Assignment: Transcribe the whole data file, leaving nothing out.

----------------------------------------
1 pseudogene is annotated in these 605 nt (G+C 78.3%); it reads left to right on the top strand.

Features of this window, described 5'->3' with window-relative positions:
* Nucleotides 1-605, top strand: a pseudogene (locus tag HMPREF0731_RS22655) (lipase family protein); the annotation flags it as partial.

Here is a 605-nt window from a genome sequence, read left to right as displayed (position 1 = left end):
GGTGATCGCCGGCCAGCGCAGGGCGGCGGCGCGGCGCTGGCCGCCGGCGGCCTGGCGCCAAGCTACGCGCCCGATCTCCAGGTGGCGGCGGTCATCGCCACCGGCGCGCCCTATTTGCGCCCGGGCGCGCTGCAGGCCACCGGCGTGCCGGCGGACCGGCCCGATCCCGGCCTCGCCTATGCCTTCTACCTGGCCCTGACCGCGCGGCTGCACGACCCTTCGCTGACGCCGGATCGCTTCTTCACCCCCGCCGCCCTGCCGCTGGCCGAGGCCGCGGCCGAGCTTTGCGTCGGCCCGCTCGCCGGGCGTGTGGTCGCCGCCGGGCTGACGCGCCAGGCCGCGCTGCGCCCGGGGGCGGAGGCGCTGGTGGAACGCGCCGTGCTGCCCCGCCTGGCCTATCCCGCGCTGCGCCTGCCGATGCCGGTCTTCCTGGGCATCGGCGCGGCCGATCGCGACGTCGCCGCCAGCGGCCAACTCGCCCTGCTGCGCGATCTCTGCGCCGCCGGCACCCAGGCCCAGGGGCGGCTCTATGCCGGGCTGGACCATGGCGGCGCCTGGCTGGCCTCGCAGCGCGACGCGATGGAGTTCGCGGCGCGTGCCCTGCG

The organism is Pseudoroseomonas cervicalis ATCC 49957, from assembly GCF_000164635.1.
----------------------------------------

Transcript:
1 pseudogene is annotated in these 605 nt (G+C 78.3%); it reads left to right on the top strand.

Features of this window, described 5'->3' with window-relative positions:
* Nucleotides 1-605, top strand: a pseudogene (locus tag HMPREF0731_RS22655) (lipase family protein); the annotation flags it as partial.

Here is a 605-nt window from a genome sequence, read left to right as displayed (position 1 = left end):
GGTGATCGCCGGCCAGCGCAGGGCGGCGGCGCGGCGCTGGCCGCCGGCGGCCTGGCGCCAAGCTACGCGCCCGATCTCCAGGTGGCGGCGGTCATCGCCACCGGCGCGCCCTATTTGCGCCCGGGCGCGCTGCAGGCCACCGGCGTGCCGGCGGACCGGCCCGATCCCGGCCTCGCCTATGCCTTCTACCTGGCCCTGACCGCGCGGCTGCACGACCCTTCGCTGACGCCGGATCGCTTCTTCACCCCCGCCGCCCTGCCGCTGGCCGAGGCCGCGGCCGAGCTTTGCGTCGGCCCGCTCGCCGGGCGTGTGGTCGCCGCCGGGCTGACGCGCCAGGCCGCGCTGCGCCCGGGGGCGGAGGCGCTGGTGGAACGCGCCGTGCTGCCCCGCCTGGCCTATCCCGCGCTGCGCCTGCCGATGCCGGTCTTCCTGGGCATCGGCGCGGCCGATCGCGACGTCGCCGCCAGCGGCCAACTCGCCCTGCTGCGCGATCTCTGCGCCGCCGGCACCCAGGCCCAGGGGCGGCTCTATGCCGGGCTGGACCATGGCGGCGCCTGGCTGGCCTCGCAGCGCGACGCGATGGAGTTCGCGGCGCGTGCCCTGCG

The organism is Pseudoroseomonas cervicalis ATCC 49957, from assembly GCF_000164635.1.